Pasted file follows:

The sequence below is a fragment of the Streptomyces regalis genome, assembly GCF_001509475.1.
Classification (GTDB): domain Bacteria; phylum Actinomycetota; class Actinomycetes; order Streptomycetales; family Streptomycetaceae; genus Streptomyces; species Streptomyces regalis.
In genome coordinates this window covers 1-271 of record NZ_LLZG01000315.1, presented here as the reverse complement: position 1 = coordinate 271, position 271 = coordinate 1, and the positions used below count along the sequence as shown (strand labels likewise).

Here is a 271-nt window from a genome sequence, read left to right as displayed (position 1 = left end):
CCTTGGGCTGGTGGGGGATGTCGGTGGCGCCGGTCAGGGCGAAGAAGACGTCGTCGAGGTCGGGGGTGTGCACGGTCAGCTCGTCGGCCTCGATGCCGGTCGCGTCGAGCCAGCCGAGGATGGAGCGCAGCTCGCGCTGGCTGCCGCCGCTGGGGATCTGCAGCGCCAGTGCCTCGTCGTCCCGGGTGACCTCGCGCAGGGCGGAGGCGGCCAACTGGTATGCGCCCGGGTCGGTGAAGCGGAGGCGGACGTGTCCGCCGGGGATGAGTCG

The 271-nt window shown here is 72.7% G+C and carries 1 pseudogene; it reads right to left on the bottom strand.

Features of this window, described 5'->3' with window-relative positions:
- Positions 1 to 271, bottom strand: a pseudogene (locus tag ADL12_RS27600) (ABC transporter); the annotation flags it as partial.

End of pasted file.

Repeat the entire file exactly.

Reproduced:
The sequence below is a fragment of the Streptomyces regalis genome, assembly GCF_001509475.1.
Classification (GTDB): domain Bacteria; phylum Actinomycetota; class Actinomycetes; order Streptomycetales; family Streptomycetaceae; genus Streptomyces; species Streptomyces regalis.
In genome coordinates this window covers 1-271 of record NZ_LLZG01000315.1, presented here as the reverse complement: position 1 = coordinate 271, position 271 = coordinate 1, and the positions used below count along the sequence as shown (strand labels likewise).

Here is a 271-nt window from a genome sequence, read left to right as displayed (position 1 = left end):
CCTTGGGCTGGTGGGGGATGTCGGTGGCGCCGGTCAGGGCGAAGAAGACGTCGTCGAGGTCGGGGGTGTGCACGGTCAGCTCGTCGGCCTCGATGCCGGTCGCGTCGAGCCAGCCGAGGATGGAGCGCAGCTCGCGCTGGCTGCCGCCGCTGGGGATCTGCAGCGCCAGTGCCTCGTCGTCCCGGGTGACCTCGCGCAGGGCGGAGGCGGCCAACTGGTATGCGCCCGGGTCGGTGAAGCGGAGGCGGACGTGTCCGCCGGGGATGAGTCG

The 271-nt window shown here is 72.7% G+C and carries 1 pseudogene; it reads right to left on the bottom strand.

Features of this window, described 5'->3' with window-relative positions:
- Positions 1 to 271, bottom strand: a pseudogene (locus tag ADL12_RS27600) (ABC transporter); the annotation flags it as partial.